US Designates More Companies and 20 Ships in Crackdown on Iranian Oil
The United States lashed out broadly at the shipping community with a new round of sanctions that the U.S. State Department said are designed to further reduce Iranian energy exports. Iran responded by saying it was accustomed to the sanctions and that was proceeding with its business.
Using a Trump-era executive order issued in 2018, the State Department said it was further targeting a broad range of shipping companies and their vessels that were being used to facilitate Iran’s petroleum and petrochemical trade. The State Department designated six companies ranging from China to Vietnam as well as based in the United Arab Emirates (UAE) and Iran. It was part of a broader effort by the Department of State which also targeted a broad range of Chinese companies that it said were also supporting Beijing’s surveillance of ethnic minorities.
The announcement targeted both Global Marine Ship Management Co. based in Hong Kong and China as well as Shanghai Xuanrun Shipping Company Limited based in Shanghai and affiliates. The department also designated Vietnam-based company Golden Lotus Oil Gas and Real Estate Joint Stock Company, saying that it knowingly engaged in a significant transaction for the transport of petroleum products from Iran. United Arab Emirates-based Swedish Management Co. was also designated along with the Shiraz Petrochemical Company and Bushehr Petrochemical Co. both for also knowingly engaging in a significant transaction for the sale of petrochemical products from Iran.
“These designations underscore our continued efforts to enforce our sanctions against Iran,” Secretary of State Anthony Blinken said in the press statement announcing the actions. “We will not hesitate to take action against those who try to circumvent our sanctions.”
In addition to designating the six companies under the Department of the Treasury’s Office of Foreign Assets Control (OFAC) program, a total of 20 vessels were also listed. This included eight controlled by the Chinese Golden Lotus Oil Company and an additional six managed by Shanghai Xuanrun Shipping. Six vessels were also designated that were linked to the UAE-based Swedish Management.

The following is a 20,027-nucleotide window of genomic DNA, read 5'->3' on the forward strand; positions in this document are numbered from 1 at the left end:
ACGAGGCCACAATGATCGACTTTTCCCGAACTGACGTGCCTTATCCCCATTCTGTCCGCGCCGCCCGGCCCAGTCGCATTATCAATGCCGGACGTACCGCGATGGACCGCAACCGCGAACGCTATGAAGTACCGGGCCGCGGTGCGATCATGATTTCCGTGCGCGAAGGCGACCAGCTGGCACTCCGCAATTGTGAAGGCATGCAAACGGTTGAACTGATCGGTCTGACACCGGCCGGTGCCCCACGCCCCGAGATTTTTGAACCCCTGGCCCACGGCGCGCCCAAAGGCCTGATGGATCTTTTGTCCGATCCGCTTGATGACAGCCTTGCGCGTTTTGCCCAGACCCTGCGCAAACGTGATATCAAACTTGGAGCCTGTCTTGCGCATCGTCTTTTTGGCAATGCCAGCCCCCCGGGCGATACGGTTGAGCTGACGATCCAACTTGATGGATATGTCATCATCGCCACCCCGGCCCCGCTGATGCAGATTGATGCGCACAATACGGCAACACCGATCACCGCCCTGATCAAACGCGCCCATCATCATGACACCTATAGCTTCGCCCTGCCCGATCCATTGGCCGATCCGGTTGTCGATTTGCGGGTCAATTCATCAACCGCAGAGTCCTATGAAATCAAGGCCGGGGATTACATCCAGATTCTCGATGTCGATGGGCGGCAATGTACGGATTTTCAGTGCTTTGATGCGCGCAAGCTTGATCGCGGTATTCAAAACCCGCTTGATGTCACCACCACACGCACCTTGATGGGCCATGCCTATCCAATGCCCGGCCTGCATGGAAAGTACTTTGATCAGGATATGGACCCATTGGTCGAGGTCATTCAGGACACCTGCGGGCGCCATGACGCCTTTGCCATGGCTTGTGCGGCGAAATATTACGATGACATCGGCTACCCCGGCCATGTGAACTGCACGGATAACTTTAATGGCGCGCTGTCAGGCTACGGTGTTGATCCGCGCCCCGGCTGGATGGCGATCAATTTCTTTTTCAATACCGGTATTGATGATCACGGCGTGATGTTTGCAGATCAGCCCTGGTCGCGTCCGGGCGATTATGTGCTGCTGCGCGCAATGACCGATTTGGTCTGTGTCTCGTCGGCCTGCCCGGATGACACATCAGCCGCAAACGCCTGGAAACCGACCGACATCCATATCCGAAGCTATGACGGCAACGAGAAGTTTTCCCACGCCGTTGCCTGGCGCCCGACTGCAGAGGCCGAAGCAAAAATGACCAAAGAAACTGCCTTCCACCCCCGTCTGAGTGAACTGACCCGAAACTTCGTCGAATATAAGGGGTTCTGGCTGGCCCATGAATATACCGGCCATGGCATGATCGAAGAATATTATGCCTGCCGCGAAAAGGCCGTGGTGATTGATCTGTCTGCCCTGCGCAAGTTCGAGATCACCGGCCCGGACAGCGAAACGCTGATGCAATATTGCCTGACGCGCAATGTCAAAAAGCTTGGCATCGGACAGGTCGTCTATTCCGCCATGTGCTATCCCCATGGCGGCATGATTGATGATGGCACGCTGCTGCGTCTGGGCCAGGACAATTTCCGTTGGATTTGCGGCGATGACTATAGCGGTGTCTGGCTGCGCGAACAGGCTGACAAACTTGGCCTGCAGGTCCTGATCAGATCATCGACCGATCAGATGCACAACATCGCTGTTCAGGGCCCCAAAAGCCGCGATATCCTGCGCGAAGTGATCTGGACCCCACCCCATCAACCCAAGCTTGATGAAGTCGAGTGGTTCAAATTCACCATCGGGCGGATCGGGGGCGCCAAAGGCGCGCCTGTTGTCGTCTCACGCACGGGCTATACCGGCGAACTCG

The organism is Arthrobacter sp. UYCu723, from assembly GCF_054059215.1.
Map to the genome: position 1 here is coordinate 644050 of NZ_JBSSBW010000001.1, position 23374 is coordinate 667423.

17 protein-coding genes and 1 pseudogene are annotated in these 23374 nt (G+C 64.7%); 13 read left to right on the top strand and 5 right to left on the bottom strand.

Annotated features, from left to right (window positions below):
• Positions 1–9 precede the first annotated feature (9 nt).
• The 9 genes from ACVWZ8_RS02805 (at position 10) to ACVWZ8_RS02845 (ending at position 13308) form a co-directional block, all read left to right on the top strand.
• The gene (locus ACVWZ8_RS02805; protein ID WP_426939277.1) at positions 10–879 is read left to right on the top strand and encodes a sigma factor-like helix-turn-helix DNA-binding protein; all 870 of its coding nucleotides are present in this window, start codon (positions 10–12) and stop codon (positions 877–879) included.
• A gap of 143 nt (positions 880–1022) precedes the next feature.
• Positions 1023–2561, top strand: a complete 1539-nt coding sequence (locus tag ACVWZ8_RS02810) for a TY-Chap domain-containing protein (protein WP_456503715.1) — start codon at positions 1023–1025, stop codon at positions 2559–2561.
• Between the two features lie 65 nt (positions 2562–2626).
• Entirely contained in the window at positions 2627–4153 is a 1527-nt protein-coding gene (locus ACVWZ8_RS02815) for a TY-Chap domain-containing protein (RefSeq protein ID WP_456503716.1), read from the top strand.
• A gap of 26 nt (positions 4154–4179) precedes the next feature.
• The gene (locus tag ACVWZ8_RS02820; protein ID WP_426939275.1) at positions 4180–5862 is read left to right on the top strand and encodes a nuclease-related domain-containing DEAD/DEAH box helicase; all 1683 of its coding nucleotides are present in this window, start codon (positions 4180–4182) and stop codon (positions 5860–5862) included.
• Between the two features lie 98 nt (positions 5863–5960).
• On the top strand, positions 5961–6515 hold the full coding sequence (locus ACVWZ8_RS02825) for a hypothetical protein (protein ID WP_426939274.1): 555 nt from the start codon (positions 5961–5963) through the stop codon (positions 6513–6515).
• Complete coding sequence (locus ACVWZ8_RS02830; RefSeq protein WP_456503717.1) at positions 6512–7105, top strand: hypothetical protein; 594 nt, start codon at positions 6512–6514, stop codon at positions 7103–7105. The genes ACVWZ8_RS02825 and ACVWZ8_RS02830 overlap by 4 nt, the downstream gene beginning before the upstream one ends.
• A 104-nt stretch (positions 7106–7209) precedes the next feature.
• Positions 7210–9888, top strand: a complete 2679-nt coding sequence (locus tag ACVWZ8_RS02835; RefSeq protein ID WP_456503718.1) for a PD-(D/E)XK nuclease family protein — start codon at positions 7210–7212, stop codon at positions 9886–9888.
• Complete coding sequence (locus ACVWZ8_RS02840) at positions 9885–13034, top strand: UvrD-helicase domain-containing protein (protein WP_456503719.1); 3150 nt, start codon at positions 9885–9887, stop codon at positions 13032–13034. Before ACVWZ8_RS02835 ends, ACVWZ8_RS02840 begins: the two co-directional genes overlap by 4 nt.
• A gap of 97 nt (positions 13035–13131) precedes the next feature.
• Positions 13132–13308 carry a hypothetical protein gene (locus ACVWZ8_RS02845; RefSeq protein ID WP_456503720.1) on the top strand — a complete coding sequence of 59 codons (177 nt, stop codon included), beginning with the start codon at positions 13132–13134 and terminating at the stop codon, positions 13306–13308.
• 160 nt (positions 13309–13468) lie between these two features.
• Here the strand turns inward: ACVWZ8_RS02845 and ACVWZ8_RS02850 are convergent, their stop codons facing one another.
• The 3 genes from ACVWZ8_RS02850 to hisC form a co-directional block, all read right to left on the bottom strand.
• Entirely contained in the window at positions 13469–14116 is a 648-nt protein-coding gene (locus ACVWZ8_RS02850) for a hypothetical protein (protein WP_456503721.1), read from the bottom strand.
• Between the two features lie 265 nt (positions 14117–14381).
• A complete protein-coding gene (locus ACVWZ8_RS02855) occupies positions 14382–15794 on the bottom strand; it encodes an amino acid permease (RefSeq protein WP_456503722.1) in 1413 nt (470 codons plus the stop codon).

The U.S. cautioned anyone conducting transactions that involved the companies or specifically the 20 vessels that they would risk exposure to U.S. sanctions.
At the same time, though, the U.S. also issued a general license that it said was authorizing wind-down and limited safety and environmental transactions involving the vessels of the designated companies. Specifically, it permits through June 30 efforts to safely dock or anchor the vessels, as well as emergency repairs or environmental mitigation efforts. They said the license was issued for the preservation of the health or safety of the crew of any of the blocked vessels.
Analysts said the U.S.’s latest actions were in retaliation for a range of recent hostile acts from Iran as well as the continued frustration aimed at advancing the nuclear talks. A spokesperson for Iran’s mission to the U.S. told Reuters that if the U.S. wants to resume the talks Iran would be looking for a dropping of all the sanctions.
The U.S. appears to be attempting to broadly clamp down on sanction violations. Yesterday the Departments of Commerce, Treasury, and Justice combined to issue a compliance note regarding detecting third-party intermediaries used to evade sanctions. They specifically listed actions they believed were being taken to evade Russia-related sanctions and export control. Among the “red flags” they said to be monitoring for to detect sanction evasion is the use of shell companies, changes to shipping or payment instructions, a reluctance to share information about the final destination or user of the product, and changes to transactions that had originally involved Russia or Belarus.